In 2013 Davis released a new range of weather-resistant shelters and associated solar power kits, which supersedes the previous range of shelters (parts 7724 and 7728) and 7707 solar power supply. The new range brings two big benefits: first, the shelters are a completely new design specially tailored to the current Davis VP2 and Vue console models; and, second, the new range offer substantially lower prices than the outgoing models!
Weather-resistant shelters are required at sites where there is no building or other shelter of any description within which to locate the weather station’s console unit together and any associated data logger and related data link equipment. Sometimes a project will call for a station plus logger to be left at a remote field site for an extended period logging data and visited at intervals to download data to a laptop. (The console units are of course not themselves weatherproof and so need to be protected from the weather.)
The 6618 Shelter is now also used as the basis for a series of three 6v Solar Power Supply units. These all include a 5W solar panel on the front of the door. The 6612 and 6614 units also include a 6v battery and charge regulator, while the 6616 unit (right) has the solar panel door, but no battery. The use of these parts is as follows:
- 6612 Heavy Duty Solar Power Kit: contains a 6v 12Ah lead-acid battery and regulator.
- 6614 Solar Power Kit: contains a 6v 1.5Ah lead-acid battery and regulator.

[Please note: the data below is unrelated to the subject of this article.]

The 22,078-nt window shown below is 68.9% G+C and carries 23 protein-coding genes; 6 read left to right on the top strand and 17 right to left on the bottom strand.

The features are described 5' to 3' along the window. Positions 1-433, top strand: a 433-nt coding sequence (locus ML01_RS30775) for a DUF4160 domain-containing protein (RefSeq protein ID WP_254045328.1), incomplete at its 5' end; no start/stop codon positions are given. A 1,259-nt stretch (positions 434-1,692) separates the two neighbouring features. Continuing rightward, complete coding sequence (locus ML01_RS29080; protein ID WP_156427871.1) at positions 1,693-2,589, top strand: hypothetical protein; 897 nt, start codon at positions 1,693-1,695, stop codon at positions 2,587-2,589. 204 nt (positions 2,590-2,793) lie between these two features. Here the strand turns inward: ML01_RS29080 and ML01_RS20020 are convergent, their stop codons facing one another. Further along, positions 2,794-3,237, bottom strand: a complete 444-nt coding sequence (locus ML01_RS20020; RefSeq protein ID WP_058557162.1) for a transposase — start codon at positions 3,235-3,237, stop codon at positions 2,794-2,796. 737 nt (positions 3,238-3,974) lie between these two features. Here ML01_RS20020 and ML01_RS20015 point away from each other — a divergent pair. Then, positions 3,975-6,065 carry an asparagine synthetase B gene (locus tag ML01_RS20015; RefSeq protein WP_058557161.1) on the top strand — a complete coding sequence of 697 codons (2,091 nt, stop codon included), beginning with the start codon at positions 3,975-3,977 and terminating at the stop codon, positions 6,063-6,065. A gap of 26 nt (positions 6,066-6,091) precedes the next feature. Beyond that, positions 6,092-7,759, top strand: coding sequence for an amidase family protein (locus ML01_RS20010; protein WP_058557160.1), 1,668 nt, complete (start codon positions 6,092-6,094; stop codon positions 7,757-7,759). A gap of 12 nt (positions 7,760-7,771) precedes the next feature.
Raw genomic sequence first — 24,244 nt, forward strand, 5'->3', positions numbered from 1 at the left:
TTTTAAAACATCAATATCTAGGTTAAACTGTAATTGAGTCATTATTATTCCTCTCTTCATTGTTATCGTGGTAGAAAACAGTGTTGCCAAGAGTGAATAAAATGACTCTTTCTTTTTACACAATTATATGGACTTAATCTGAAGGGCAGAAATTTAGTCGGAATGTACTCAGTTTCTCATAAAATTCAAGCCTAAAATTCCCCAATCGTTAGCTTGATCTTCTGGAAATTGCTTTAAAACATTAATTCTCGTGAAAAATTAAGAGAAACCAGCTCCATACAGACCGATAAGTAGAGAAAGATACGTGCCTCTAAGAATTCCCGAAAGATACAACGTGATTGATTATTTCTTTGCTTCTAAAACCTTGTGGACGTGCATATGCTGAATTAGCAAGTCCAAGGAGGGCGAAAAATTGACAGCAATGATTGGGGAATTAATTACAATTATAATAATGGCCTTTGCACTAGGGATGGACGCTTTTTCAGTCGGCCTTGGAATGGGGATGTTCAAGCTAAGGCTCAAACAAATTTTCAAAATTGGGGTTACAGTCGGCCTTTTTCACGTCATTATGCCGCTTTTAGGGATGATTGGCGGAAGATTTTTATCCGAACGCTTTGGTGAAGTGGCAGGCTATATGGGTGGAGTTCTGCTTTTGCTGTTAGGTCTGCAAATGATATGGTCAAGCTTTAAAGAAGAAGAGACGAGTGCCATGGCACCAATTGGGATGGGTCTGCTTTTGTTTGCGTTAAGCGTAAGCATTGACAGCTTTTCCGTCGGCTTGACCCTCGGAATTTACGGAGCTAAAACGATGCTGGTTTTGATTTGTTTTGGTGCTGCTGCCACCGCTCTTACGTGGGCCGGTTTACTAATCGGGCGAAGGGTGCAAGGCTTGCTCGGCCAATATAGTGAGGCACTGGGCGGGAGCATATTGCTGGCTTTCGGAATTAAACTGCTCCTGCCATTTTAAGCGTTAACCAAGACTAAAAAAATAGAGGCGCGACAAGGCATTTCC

- 6616 Extra Solar Power Kit: no battery or regulator included. This unit is intended for adding to a 6612 or 6614 unit for use to provide extra charging capacity in locations where winter sunlight may be limited, by giving a total panel power of 10W. A suitable connecting cable is supplied;
These solar power units are designed for use at unattended remote sites where there is no mains power and it’s impracticable or undesirable to visit the site often to replace batteries. At such sites, the console unit can be placed inside one of the above shelters and powered long-term from the solar power supply. The 6614 Solar PSU with its smaller, thinner, horizontal battery pack will accommodate any Davis console (VP2, Envoy or Vue) inside the same shelter as the solar PSU, so allowing a very neat and cost-effective solution.
The larger size of the 12Ah battery in the 6612 Heavy Duty Solar PSU means that only the smaller Envoy (or Envoy8X) console unit can be accommodated within the 6612 shelter along with the battery. However, use of an Envoy unit will often be perfectly satisfactory at a remote site. Vue and standard VP2 consoles can certainly be used with the 6612 Heavy Duty Solar PSU but will require to be mounted in a separate 6618 shelter (see above).